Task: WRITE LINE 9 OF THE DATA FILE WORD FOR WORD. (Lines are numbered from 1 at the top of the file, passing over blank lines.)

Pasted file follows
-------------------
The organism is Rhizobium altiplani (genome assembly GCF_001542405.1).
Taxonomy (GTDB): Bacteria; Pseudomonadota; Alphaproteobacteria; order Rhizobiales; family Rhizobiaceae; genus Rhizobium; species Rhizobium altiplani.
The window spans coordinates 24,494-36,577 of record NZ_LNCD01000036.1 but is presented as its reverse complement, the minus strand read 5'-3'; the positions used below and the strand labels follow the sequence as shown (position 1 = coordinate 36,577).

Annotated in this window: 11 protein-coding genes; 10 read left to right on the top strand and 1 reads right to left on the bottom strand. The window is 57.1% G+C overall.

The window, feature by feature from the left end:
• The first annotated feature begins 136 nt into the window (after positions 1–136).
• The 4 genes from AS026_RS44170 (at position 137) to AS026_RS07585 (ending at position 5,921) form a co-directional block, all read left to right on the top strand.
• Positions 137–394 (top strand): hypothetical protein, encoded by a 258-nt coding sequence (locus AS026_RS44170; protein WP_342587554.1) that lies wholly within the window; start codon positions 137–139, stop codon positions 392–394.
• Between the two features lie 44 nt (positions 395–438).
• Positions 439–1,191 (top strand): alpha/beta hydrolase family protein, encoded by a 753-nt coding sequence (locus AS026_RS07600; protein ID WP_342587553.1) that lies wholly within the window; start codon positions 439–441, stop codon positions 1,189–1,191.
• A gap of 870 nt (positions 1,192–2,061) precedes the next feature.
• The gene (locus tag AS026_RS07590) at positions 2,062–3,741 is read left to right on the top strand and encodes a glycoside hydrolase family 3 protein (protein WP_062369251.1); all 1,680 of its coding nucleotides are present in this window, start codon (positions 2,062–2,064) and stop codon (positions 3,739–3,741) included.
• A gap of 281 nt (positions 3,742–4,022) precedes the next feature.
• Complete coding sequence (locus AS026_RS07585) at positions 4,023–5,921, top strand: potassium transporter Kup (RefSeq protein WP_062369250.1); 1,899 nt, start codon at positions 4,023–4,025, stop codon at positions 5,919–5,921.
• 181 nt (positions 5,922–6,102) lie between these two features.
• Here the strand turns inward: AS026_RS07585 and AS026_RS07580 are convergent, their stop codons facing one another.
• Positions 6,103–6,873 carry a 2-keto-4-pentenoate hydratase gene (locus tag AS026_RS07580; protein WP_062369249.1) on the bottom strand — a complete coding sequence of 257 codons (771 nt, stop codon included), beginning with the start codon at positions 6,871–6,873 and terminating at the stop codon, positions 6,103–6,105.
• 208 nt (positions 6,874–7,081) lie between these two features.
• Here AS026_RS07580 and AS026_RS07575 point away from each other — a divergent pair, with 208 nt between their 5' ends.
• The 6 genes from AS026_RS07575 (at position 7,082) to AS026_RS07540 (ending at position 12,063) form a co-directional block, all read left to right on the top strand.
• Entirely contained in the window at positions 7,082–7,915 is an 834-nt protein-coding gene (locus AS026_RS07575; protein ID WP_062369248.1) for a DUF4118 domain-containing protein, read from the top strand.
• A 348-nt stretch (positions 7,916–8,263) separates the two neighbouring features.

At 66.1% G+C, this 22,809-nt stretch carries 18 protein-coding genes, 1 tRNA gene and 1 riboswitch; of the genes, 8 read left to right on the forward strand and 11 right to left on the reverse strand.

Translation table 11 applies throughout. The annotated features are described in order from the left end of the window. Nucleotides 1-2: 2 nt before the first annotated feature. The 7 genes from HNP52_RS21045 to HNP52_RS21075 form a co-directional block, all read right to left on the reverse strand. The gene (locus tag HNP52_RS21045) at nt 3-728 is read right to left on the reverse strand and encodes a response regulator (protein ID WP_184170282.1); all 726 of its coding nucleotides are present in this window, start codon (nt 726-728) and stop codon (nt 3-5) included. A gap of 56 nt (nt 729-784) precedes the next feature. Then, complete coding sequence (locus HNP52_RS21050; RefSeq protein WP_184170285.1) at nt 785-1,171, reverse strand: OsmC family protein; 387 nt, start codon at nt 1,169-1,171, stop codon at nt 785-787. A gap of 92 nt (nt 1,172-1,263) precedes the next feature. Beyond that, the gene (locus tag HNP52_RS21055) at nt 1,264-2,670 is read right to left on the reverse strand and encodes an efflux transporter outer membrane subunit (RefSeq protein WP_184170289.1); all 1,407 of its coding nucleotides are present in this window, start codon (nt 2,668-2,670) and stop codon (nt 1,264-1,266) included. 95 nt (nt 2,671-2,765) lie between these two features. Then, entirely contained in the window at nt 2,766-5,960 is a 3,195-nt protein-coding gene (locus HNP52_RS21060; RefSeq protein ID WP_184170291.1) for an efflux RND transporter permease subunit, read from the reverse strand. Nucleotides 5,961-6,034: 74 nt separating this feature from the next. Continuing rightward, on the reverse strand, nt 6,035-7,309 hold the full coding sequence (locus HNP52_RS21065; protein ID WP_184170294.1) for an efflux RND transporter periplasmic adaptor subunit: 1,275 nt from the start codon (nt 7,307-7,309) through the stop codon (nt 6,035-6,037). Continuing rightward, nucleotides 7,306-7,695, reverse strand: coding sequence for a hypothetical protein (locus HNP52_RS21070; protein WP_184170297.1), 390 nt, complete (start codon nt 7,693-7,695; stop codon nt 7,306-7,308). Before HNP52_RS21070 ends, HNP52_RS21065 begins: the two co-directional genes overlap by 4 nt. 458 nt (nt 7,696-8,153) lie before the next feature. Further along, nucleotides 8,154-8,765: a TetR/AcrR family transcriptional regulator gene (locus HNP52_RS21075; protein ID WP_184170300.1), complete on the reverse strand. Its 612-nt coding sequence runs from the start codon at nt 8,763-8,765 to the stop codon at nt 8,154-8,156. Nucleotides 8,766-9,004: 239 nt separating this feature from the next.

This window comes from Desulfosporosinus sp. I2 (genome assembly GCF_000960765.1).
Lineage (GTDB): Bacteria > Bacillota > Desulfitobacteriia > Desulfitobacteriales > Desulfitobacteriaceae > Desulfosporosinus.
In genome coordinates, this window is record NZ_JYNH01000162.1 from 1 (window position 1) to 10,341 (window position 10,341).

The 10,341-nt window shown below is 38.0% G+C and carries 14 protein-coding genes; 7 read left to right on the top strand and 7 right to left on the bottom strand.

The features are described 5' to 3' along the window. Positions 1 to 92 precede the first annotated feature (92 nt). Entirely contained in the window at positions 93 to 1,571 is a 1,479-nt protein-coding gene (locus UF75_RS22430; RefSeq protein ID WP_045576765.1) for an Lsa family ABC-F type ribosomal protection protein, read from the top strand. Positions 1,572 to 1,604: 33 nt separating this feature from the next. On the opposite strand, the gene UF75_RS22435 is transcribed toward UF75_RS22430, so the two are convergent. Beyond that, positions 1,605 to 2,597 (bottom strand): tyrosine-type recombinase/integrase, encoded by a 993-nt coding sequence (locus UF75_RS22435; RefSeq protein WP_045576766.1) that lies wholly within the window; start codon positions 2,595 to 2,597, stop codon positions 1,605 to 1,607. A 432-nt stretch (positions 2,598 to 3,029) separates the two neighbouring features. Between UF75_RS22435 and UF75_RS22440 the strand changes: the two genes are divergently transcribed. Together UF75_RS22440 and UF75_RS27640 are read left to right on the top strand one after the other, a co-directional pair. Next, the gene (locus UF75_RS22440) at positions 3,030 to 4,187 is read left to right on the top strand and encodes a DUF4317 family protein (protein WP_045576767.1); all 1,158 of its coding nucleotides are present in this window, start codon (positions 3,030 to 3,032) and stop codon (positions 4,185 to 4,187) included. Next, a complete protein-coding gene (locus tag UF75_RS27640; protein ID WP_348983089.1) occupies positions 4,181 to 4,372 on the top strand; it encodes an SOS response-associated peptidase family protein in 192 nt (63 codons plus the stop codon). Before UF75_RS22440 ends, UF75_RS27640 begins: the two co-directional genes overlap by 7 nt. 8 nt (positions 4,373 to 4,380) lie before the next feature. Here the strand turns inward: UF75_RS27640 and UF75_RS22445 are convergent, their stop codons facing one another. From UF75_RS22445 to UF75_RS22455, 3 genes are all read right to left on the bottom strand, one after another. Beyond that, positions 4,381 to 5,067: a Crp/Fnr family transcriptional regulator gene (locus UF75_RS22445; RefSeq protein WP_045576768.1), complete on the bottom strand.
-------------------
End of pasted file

• Between the two features lie 44 nt (positions 395–438).